If I had been told I would ever agree with one of the selfish Napoleon’s laws in George Orwell’s animal farm I would have argued extensively. However, my agreement is in a fully different context as compared to the original context in the book. In few days’ time, our democratically elected leaders would assume office both at the federal and state levels of government and of course not the local government, those ones run on a different league of theirs, to think they are meant to be the closest to the people. The elected leaders are assuming offices either as returning or newly elected leaders. Distinguished readers, we may have come across the purpose of this write up which is the clause “democratically elected”. This write up is not going to bore us about the lapses in our electoral process, loop holes in our electoral acts or the monumental cost of selecting our political leaders amongst others. It is imperative I point out that by high cost I mean not only capital cost but also lives, opportunities, events that are either lost, forgone or rescheduled during this process. Much has been said about that by different writers and I wouldn’t want to reinvent the wheel.
A recent one is a quote I came across about the postponement of the last election “. . . I am not surprised that the election was postponed few hours to the set date, I am only surprised that people are surprised that the election was postponed few hours to the set date.” That says a lot if we really ponder on it.
Ergo, let me focus on the purpose of this write up. Democracy as we know it today is a game of numbers, a game of majority, the more the merrier, quantity over quality. That is if quality exists at all or how do we determine the quality of one finger print over the other. Conversely, the bitter truth is that quality should be paramount. Definitely not the quality of the ink of the finger print but that of the voters. Dear readers, I hate to burst your bubbles but the fact is all men are not equal or perhaps some men are more equal that the others. At least not in political ramifications. Some care about governance but do not know what it entails, some know about governance but do not care about how the state is being governed, some do not know and do not care while a group know what governance should be and they do care. So why will the votes of the first three groups described equal the last one? Why I ask again? Wouldn’t this be injustice? Wouldn’t this be the initiation of failure? I think this is worth pondering on. If we insist our problems as nation is so interwoven like a web chain that we don’t know where to start solving it from, I think we have a knot here. I believe most of us must have thought of this but didn’t find it pertinent to the problem of governance in our country.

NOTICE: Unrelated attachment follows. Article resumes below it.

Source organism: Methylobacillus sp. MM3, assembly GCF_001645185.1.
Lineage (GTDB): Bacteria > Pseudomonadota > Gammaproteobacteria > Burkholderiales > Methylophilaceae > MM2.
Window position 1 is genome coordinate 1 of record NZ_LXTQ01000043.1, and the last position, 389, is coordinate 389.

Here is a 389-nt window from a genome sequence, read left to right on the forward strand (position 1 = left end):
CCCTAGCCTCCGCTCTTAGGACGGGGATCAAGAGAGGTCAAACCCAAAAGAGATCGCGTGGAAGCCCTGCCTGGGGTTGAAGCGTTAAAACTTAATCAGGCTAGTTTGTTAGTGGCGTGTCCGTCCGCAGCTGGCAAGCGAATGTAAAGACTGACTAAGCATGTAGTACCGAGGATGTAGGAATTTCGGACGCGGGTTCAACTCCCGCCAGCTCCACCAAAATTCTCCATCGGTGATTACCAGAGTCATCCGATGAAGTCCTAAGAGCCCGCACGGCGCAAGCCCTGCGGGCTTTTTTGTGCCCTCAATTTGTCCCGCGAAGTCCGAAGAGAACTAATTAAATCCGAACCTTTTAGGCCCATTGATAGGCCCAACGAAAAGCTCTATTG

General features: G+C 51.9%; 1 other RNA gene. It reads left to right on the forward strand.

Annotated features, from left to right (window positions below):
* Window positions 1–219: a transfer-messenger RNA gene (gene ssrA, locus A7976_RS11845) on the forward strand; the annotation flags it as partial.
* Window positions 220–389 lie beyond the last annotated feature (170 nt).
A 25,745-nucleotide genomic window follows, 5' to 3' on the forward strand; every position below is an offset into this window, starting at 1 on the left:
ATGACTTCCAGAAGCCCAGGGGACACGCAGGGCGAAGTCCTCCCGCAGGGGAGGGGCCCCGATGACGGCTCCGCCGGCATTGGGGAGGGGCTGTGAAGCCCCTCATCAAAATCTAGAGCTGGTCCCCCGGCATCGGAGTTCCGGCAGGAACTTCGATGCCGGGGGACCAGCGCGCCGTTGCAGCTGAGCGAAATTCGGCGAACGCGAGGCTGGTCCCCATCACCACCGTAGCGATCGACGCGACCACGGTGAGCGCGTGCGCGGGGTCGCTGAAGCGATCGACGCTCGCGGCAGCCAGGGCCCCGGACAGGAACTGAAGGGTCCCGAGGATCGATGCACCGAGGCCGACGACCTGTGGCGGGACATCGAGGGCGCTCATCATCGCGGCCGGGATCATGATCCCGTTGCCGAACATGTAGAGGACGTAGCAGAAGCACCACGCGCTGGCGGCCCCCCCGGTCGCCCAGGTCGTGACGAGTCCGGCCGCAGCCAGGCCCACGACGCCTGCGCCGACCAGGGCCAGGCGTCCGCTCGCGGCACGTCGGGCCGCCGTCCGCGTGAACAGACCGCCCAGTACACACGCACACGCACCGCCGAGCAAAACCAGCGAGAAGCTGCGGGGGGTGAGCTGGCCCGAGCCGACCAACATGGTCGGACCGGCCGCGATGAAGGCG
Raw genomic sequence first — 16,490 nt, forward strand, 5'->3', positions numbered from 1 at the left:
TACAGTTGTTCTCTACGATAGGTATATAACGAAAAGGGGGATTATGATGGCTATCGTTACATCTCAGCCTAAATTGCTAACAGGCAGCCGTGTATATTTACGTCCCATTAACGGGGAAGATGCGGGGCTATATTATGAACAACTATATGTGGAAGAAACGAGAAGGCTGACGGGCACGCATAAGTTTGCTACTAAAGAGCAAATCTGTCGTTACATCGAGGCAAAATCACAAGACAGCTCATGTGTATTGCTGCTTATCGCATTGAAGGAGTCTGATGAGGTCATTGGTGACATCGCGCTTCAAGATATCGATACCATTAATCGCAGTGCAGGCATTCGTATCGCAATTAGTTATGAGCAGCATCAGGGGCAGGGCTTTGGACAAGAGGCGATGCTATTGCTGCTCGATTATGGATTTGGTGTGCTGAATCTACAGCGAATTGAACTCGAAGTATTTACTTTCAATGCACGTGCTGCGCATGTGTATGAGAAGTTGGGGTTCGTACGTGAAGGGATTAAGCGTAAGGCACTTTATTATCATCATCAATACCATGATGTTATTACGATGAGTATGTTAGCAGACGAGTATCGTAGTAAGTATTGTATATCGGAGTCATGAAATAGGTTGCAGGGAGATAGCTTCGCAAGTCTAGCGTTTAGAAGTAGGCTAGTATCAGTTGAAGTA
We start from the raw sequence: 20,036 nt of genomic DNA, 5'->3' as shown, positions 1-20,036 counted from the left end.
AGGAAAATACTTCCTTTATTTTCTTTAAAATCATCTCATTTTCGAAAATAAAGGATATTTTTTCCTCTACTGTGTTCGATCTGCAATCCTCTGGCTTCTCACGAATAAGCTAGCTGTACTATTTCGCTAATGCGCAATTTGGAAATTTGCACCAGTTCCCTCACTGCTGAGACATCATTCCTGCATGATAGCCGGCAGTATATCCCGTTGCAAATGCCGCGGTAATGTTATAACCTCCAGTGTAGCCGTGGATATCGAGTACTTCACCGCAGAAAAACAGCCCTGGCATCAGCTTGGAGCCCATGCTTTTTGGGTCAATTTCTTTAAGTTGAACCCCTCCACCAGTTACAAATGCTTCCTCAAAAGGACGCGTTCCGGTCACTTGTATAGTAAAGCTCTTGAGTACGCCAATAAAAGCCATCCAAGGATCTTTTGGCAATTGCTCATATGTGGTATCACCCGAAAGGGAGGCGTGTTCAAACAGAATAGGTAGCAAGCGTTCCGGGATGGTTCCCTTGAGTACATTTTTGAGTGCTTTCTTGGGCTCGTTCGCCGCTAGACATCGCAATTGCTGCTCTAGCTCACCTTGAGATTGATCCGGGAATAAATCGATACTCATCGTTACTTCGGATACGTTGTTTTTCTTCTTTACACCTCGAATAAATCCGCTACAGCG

Democracy was designed on the assumption that the electorates are reasonably informed. However, this is monumentally far from reality, I can say this without any iota of doubt. A quick demographic analysis of the eligible voters during the last election would help verify this claim. Those in the realms of power who are responsible for educating and encouraging participation in governance are lackadaisical about it, perhaps the aim is to keep using these uninformed electorates to their advantage.
It is not in my usual practise to call our attention to a problem and not suggest a solution. I will suggest one or two before I wrap up for today. Since the result we envisage is to have informed electorates, we have at least two ways to go about it. We either educate the electorates about what true governance entails or adopt a programme that allows only reasonably informed citizens to constitute the voting electorate or at least constitute a majority. The later would be a preferred solution being that it can easily be adopted for our urgent situation while we work on the former for a long term solution. Adopting this will be similar to the indirect voting system like the electoral college in the United State which has its own cons but we can design ours to fit our needs while we work on the long term solution of educating the masses about what true governance is and encouraging participation.
On a final note, better late than never as we were taught, I will like to pay tribute Late Pius Adesanmi who died March this year in a plane crash. He contributed immensely to the discourse on nation building through his thought-provoking articles. Most of the views he espoused continue to have a profound impression on my perspectives on governance.